What’s inside a stream? Plunging into rivers, lakes and streams has its enormous charm and every year as soon as the heat becomes pressing there are many people who walk on the mountain paths to find some refreshment in the wild nature. But you have to be very careful. The dark side of the bucolic experience exists and is not very nice.
In those waters, in fact, there can be several bacteria, viruses and protozoa. Among the former, the most common are those present in the stool released into the water by humans and animals, such as Escherichia coli. For the same reason, salmonella or vibrio (which causes cholera) may also be present in the water. But there may also be viruses such as that of hepatitis A or some rotaviruses (which cause gastroenteritis). In addition, the waters of mountain streams can be the transmission vehicle of some parasites such as entamoeba histolytica, a species of amoeba that causes dysentery, giardia (a parasite of the intestine) or Cryptosporidium, a parasite that infects many vertebrates.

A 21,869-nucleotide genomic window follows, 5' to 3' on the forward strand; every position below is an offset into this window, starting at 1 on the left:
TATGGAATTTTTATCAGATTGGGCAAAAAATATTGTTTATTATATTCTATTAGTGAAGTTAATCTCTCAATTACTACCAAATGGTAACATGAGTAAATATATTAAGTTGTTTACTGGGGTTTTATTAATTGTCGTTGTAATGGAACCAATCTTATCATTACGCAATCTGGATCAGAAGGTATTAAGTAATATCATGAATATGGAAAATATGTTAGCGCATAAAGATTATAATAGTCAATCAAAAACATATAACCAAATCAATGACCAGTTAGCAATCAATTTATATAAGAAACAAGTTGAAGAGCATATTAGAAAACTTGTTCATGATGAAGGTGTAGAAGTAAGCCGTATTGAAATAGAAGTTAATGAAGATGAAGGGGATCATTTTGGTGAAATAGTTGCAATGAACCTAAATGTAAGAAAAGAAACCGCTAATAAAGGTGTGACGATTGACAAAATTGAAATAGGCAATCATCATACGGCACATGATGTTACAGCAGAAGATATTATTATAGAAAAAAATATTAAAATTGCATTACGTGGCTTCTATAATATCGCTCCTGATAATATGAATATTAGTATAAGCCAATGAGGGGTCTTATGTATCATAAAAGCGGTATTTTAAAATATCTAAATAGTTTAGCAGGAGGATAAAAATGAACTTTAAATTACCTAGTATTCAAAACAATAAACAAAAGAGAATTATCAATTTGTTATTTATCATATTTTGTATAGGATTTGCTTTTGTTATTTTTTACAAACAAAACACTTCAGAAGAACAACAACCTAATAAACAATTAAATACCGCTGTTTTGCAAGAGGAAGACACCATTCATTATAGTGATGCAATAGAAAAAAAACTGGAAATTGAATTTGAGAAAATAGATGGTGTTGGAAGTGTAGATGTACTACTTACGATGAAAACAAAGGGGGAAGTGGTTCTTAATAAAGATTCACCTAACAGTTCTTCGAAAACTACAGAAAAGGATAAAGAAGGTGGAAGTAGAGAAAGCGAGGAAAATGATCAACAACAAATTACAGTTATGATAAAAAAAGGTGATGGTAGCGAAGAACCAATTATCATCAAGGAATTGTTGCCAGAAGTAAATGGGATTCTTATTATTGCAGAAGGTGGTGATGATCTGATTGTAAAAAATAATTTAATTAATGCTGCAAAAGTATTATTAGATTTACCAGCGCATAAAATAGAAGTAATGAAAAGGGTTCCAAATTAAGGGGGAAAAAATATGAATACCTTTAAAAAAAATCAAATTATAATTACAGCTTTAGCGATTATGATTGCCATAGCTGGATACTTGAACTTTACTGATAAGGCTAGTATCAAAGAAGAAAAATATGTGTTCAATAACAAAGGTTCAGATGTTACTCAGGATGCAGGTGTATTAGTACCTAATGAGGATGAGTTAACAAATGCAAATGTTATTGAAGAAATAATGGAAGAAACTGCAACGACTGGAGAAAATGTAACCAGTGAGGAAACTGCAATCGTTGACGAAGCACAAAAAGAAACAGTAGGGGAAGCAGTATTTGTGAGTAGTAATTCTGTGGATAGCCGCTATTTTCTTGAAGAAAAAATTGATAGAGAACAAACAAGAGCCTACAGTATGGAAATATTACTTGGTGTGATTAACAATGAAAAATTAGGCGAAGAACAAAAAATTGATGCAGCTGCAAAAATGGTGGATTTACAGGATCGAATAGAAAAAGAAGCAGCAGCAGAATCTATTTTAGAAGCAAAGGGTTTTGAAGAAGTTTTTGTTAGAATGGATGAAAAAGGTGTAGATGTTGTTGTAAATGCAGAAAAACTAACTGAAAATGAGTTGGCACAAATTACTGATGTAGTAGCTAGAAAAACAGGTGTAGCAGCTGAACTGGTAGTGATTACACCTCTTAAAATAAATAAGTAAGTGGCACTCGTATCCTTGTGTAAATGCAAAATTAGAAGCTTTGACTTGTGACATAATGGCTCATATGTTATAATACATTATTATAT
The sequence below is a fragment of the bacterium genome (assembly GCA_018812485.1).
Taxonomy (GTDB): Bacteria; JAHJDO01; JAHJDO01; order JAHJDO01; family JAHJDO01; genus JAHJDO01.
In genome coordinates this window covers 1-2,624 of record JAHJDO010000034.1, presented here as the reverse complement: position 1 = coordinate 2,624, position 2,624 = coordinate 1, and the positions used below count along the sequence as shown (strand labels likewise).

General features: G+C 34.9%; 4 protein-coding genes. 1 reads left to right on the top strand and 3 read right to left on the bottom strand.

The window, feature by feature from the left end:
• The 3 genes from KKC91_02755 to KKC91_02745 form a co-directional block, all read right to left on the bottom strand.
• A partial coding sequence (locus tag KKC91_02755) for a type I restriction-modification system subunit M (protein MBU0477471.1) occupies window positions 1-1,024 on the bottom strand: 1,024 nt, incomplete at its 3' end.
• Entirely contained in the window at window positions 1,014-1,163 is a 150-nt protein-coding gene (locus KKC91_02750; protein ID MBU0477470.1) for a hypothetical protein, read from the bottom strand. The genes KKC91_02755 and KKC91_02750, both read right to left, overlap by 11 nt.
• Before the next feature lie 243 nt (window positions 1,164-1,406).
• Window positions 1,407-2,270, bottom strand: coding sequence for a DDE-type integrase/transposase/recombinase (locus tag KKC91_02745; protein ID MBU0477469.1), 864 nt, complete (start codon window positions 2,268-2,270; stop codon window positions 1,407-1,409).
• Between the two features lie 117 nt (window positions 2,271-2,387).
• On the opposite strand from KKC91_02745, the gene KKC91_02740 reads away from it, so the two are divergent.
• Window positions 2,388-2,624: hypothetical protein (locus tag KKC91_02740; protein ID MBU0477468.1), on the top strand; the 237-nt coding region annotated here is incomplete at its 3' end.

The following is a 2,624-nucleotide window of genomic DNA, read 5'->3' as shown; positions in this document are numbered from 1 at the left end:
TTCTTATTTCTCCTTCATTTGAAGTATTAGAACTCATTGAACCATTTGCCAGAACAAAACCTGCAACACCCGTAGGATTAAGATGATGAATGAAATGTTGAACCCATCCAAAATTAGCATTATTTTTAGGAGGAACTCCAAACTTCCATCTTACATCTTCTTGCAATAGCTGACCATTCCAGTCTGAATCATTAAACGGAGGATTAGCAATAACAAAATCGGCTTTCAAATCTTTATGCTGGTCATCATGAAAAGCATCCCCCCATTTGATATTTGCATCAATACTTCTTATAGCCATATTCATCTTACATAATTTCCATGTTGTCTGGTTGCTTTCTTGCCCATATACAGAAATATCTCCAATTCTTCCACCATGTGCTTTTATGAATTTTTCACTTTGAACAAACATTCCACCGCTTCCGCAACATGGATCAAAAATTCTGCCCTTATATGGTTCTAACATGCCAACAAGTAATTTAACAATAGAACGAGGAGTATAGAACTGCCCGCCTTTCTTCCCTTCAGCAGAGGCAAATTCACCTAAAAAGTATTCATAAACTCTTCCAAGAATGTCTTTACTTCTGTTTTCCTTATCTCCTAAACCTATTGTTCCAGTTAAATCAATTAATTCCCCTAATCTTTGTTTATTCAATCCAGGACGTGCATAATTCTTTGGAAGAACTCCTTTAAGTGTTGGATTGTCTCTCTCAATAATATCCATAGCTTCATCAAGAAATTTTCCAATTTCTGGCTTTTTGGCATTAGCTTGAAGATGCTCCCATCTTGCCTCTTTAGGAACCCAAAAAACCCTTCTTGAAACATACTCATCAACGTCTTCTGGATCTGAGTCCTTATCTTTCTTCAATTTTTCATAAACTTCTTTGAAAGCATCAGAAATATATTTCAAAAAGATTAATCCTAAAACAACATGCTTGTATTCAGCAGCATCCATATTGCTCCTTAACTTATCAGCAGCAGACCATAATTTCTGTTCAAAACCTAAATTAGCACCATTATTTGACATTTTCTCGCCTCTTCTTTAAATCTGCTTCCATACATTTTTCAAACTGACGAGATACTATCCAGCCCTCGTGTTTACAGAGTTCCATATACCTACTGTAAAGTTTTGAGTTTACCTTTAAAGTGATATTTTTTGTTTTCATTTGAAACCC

There is not much to do to completely avoid these dangers, common sense however suggests not to swim in waters close to pastures and areas intended for frequent passage of animals. Or in stagnant waters. And to inquire with the locals before diving somewhere.